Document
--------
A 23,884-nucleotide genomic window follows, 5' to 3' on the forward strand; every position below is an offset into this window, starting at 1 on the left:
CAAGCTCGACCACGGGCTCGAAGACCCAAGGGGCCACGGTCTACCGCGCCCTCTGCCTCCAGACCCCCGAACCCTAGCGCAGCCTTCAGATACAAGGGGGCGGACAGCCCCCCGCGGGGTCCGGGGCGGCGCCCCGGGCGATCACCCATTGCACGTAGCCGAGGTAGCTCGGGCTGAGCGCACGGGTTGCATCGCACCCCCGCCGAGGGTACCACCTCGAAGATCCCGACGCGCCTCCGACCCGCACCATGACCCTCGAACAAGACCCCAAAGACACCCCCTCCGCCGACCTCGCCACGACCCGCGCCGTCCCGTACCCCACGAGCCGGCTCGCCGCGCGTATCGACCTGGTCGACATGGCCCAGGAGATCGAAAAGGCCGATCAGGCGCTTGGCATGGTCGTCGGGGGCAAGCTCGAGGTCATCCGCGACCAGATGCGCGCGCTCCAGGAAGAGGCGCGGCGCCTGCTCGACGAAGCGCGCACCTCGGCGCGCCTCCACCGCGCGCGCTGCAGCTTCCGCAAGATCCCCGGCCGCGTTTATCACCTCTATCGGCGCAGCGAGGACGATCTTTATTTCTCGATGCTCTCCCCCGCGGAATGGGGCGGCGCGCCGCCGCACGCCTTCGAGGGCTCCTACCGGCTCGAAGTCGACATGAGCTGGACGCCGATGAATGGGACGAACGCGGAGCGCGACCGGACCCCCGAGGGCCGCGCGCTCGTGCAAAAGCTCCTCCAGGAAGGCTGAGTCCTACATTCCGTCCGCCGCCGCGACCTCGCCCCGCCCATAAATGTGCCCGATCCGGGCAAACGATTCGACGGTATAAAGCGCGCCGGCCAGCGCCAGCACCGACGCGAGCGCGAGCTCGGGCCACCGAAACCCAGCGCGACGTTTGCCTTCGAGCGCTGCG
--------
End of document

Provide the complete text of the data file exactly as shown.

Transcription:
A 23,884-nucleotide genomic window follows, 5' to 3' on the forward strand; every position below is an offset into this window, starting at 1 on the left:
CAAGCTCGACCACGGGCTCGAAGACCCAAGGGGCCACGGTCTACCGCGCCCTCTGCCTCCAGACCCCCGAACCCTAGCGCAGCCTTCAGATACAAGGGGGCGGACAGCCCCCCGCGGGGTCCGGGGCGGCGCCCCGGGCGATCACCCATTGCACGTAGCCGAGGTAGCTCGGGCTGAGCGCACGGGTTGCATCGCACCCCCGCCGAGGGTACCACCTCGAAGATCCCGACGCGCCTCCGACCCGCACCATGACCCTCGAACAAGACCCCAAAGACACCCCCTCCGCCGACCTCGCCACGACCCGCGCCGTCCCGTACCCCACGAGCCGGCTCGCCGCGCGTATCGACCTGGTCGACATGGCCCAGGAGATCGAAAAGGCCGATCAGGCGCTTGGCATGGTCGTCGGGGGCAAGCTCGAGGTCATCCGCGACCAGATGCGCGCGCTCCAGGAAGAGGCGCGGCGCCTGCTCGACGAAGCGCGCACCTCGGCGCGCCTCCACCGCGCGCGCTGCAGCTTCCGCAAGATCCCCGGCCGCGTTTATCACCTCTATCGGCGCAGCGAGGACGATCTTTATTTCTCGATGCTCTCCCCCGCGGAATGGGGCGGCGCGCCGCCGCACGCCTTCGAGGGCTCCTACCGGCTCGAAGTCGACATGAGCTGGACGCCGATGAATGGGACGAACGCGGAGCGCGACCGGACCCCCGAGGGCCGCGCGCTCGTGCAAAAGCTCCTCCAGGAAGGCTGAGTCCTACATTCCGTCCGCCGCCGCGACCTCGCCCCGCCCATAAATGTGCCCGATCCGGGCAAACGATTCGACGGTATAAAGCGCGCCGGCCAGCGCCAGCACCGACGCGAGCGCGAGCTCGGGCCACCGAAACCCAGCGCGACGTTTGCCTTCGAGCGCTGCG